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So…I learned today that someone who started with my employer at the same time as me killed him self.  My employer is making resources available for people to process the situation, but I don’t really want to talk about it with a stranger…since a large part of why it hits hard is because I’ve been that dark and desperate before.  And I don’t want that conversation happening with a work resource.  I’d rather talk about it with my therapist, but I don’t see him until Monday, which seems like a long time away.

so, anyone have ideas?  I feel weird that it’s hitting me Hard because I didn’t know the guy well.  But I did know him somewhat.  We went to lunch together a few times when we were starting out as part of a group.  He was incredibly gracious and sweet and welcoming.  I’m also worried about the impact this might have on others of us who started at the same time.

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dances -

When you say you feel 'weird', can you be more specific? Can you give a name to the feelings? An event has occurred within your sphere that, although it did not affect you directly, has reverberated through your mind and spirit because you associate its details with aspects of your own experience. Also, even though you did not know him well, you knew him better than not at all - there is still a sense of proximity that prevents you from being able to treat the event as something that happened to someone unknown and far away.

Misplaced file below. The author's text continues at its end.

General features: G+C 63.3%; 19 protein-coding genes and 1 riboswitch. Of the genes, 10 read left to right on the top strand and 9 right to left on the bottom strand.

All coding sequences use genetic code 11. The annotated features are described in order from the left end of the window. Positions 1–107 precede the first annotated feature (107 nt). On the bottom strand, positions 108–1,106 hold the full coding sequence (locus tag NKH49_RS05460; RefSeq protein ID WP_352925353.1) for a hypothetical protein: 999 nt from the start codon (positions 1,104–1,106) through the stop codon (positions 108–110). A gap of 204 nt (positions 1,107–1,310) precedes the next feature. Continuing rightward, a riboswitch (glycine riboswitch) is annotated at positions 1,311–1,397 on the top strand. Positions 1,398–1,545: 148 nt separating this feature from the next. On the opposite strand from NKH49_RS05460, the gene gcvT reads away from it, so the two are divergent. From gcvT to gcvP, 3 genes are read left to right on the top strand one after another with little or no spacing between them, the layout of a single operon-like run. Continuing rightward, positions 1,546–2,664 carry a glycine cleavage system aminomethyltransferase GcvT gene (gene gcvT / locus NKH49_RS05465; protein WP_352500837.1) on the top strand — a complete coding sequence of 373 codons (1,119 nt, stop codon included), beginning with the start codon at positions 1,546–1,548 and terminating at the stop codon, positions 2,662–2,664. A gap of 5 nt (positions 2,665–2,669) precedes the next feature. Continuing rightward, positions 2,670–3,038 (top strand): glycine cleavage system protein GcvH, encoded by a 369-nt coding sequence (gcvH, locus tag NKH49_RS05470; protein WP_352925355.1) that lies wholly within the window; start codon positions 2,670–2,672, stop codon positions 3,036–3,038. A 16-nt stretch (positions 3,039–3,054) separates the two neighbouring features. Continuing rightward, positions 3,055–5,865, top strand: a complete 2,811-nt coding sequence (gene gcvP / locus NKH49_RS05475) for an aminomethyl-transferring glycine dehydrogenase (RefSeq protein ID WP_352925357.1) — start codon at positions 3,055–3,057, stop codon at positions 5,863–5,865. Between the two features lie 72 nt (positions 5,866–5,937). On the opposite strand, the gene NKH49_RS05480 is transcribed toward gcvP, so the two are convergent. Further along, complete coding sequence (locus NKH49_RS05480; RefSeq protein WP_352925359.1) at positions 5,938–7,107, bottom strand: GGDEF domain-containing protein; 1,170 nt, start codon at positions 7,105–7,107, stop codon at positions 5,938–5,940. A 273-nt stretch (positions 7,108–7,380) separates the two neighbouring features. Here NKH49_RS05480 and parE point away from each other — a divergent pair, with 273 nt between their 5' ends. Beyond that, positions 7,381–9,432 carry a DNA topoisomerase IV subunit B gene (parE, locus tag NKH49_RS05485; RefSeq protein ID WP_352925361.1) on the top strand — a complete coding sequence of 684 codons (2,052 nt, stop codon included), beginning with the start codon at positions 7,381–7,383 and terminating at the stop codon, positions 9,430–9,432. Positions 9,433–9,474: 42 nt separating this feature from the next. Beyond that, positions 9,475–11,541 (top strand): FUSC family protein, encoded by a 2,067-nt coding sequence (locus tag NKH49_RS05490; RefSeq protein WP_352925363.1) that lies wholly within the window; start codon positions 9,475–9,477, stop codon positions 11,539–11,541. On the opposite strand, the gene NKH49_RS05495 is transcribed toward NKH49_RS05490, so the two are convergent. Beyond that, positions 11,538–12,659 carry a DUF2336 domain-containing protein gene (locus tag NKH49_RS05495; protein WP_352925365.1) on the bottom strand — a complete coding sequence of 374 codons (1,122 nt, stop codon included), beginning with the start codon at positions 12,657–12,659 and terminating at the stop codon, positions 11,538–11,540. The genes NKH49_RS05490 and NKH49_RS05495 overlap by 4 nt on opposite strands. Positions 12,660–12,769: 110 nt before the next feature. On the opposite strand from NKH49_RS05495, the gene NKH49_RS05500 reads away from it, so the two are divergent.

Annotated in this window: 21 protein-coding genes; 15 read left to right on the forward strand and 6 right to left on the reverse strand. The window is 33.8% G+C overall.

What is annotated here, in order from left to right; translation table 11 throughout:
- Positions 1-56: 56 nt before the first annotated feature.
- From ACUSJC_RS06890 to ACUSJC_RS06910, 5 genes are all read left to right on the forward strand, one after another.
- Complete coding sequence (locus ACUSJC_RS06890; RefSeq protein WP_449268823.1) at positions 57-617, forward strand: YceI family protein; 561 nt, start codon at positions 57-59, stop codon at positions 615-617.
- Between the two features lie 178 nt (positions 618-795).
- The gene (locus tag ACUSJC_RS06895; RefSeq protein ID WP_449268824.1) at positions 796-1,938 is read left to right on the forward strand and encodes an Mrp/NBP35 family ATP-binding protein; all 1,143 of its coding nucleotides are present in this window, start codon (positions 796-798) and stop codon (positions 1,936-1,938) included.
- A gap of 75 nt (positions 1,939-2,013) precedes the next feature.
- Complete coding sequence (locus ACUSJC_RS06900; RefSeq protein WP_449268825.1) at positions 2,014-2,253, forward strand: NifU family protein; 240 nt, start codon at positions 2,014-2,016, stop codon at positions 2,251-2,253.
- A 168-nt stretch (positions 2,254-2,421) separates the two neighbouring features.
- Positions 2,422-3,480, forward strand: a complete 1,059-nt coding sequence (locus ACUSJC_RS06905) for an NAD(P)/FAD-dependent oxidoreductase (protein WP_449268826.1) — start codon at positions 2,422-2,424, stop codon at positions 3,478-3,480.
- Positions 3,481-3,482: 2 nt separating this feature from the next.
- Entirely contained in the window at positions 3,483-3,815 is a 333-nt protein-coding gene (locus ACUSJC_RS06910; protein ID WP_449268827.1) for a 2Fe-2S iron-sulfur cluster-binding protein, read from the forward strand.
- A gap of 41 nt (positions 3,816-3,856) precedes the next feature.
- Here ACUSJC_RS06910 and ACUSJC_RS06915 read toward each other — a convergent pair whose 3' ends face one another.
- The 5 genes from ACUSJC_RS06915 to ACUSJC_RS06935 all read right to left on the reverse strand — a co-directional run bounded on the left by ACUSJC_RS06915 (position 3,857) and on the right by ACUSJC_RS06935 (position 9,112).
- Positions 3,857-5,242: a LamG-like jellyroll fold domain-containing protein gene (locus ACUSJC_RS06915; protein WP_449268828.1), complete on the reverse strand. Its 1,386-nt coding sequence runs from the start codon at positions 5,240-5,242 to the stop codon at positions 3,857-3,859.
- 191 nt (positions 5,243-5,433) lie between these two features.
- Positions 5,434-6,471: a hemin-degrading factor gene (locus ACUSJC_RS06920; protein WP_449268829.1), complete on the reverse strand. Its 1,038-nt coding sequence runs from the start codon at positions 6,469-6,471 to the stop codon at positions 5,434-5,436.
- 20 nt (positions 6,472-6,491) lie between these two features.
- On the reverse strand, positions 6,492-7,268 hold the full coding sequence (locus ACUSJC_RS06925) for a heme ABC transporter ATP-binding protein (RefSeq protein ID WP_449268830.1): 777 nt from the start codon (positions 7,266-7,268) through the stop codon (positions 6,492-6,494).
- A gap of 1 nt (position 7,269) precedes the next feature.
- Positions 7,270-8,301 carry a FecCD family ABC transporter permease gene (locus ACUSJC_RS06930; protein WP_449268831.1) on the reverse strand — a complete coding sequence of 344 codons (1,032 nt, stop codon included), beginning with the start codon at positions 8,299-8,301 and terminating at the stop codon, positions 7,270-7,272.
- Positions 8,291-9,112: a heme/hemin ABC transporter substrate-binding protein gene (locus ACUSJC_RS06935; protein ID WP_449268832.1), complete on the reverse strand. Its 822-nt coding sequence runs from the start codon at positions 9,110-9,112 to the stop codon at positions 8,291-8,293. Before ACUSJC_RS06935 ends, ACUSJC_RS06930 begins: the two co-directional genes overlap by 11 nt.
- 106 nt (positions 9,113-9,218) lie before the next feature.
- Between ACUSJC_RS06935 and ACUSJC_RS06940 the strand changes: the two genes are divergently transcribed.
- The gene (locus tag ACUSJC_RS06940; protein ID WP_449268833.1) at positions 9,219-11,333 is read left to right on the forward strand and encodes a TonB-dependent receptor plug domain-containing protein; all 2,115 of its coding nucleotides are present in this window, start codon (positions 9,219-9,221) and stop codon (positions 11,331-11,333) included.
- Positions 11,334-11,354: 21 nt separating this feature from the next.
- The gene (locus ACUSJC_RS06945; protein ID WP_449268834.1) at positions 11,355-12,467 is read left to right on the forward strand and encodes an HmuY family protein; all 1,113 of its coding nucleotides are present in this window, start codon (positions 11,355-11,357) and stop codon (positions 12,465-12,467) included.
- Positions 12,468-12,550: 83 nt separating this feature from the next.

Your having been in a dark place yourself places you in a position where asking the inevitable question - why would he do that? - unavoidably causes you to revisit negative territory in your own thought processes. When you do, try saying to yourself, aloud, "I understand." You need not attempt to comprehend his despair within your own mind, lest you enter such a state yourself by catharsis; you can simply acknowledge that you have felt a similar way, and know that his action had a cause.

We know that suicidality is never a normal state of a well mind. His cognition was therefore compromised, and this led to his fatal choice and action. Looking for a rational reason for this is fruitless; it was, and always is, save in certain very rarified circumstances, an irrational act.

What has been done cannot be undone. Until you can see your therapist, it is best not to look backward in that direction. Tell yourself that you understand that he did it, and that you understand the state of mind that could have led him to it, and leave it at that for the moment. There is nothing further you can do. In the time to come, people will ask the expected questions, what could have been so terrible, could something have been done, why did no one notice, and so forth, all in the process of reacting to the shock and surprise. But none of it will change the fact, and people will eventually carry on because that is the only thing there is to do.

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